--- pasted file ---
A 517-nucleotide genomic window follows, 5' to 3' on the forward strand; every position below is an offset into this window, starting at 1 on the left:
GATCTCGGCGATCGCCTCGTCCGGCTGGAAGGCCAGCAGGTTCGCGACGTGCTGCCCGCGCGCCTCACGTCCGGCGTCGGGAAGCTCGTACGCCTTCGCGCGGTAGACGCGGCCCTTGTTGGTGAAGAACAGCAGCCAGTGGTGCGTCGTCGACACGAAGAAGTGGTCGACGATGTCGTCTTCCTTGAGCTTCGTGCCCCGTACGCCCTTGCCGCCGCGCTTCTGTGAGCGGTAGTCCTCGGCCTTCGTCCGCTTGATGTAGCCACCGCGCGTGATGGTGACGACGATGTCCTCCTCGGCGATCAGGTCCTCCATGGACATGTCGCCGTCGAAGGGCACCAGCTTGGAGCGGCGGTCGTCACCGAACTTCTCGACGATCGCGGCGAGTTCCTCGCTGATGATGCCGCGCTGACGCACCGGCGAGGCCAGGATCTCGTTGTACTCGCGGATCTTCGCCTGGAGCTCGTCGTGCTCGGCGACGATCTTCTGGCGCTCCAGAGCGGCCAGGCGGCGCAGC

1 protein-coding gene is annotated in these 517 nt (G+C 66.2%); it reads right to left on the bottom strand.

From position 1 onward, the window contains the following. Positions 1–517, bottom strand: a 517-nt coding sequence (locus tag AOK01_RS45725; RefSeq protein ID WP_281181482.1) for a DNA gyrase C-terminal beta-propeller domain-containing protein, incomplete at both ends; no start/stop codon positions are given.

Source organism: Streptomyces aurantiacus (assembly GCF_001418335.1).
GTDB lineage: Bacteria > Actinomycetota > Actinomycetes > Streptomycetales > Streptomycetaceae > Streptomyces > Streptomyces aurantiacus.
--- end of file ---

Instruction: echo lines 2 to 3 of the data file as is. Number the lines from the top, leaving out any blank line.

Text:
GATCTCGGCGATCGCCTCGTCCGGCTGGAAGGCCAGCAGGTTCGCGACGTGCTGCCCGCGCGCCTCACGTCCGGCGTCGGGAAGCTCGTACGCCTTCGCGCGGTAGACGCGGCCCTTGTTGGTGAAGAACAGCAGCCAGTGGTGCGTCGTCGACACGAAGAAGTGGTCGACGATGTCGTCTTCCTTGAGCTTCGTGCCCCGTACGCCCTTGCCGCCGCGCTTCTGTGAGCGGTAGTCCTCGGCCTTCGTCCGCTTGATGTAGCCACCGCGCGTGATGGTGACGACGATGTCCTCCTCGGCGATCAGGTCCTCCATGGACATGTCGCCGTCGAAGGGCACCAGCTTGGAGCGGCGGTCGTCACCGAACTTCTCGACGATCGCGGCGAGTTCCTCGCTGATGATGCCGCGCTGACGCACCGGCGAGGCCAGGATCTCGTTGTACTCGCGGATCTTCGCCTGGAGCTCGTCGTGCTCGGCGACGATCTTCTGGCGCTCCAGAGCGGCCAGGCGGCGCAGC

1 protein-coding gene is annotated in these 517 nt (G+C 66.2%); it reads right to left on the bottom strand.